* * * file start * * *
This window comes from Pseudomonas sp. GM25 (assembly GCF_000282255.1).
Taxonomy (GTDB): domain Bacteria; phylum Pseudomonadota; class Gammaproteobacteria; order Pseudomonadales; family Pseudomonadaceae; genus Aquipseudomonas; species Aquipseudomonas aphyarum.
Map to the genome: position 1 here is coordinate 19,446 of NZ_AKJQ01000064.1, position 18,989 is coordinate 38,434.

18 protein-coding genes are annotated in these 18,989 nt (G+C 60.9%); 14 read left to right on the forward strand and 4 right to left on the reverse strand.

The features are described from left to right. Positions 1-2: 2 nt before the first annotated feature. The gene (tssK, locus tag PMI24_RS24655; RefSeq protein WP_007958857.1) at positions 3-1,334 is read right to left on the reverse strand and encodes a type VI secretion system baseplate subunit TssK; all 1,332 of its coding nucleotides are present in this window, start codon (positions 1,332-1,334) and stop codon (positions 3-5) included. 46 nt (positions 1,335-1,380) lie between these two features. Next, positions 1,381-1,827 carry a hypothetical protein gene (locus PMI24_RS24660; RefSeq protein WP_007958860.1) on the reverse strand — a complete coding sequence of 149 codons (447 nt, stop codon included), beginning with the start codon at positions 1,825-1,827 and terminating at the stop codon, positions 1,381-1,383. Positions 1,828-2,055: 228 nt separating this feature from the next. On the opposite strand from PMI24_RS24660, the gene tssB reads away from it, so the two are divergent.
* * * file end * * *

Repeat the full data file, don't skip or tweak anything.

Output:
This window comes from Pseudomonas sp. GM25 (assembly GCF_000282255.1).
Taxonomy (GTDB): domain Bacteria; phylum Pseudomonadota; class Gammaproteobacteria; order Pseudomonadales; family Pseudomonadaceae; genus Aquipseudomonas; species Aquipseudomonas aphyarum.
Map to the genome: position 1 here is coordinate 19,446 of NZ_AKJQ01000064.1, position 18,989 is coordinate 38,434.

18 protein-coding genes are annotated in these 18,989 nt (G+C 60.9%); 14 read left to right on the forward strand and 4 right to left on the reverse strand.

The features are described from left to right. Positions 1-2: 2 nt before the first annotated feature. The gene (tssK, locus tag PMI24_RS24655; RefSeq protein WP_007958857.1) at positions 3-1,334 is read right to left on the reverse strand and encodes a type VI secretion system baseplate subunit TssK; all 1,332 of its coding nucleotides are present in this window, start codon (positions 1,332-1,334) and stop codon (positions 3-5) included. 46 nt (positions 1,335-1,380) lie between these two features. Next, positions 1,381-1,827 carry a hypothetical protein gene (locus PMI24_RS24660; RefSeq protein WP_007958860.1) on the reverse strand — a complete coding sequence of 149 codons (447 nt, stop codon included), beginning with the start codon at positions 1,825-1,827 and terminating at the stop codon, positions 1,381-1,383. Positions 1,828-2,055: 228 nt separating this feature from the next. On the opposite strand from PMI24_RS24660, the gene tssB reads away from it, so the two are divergent.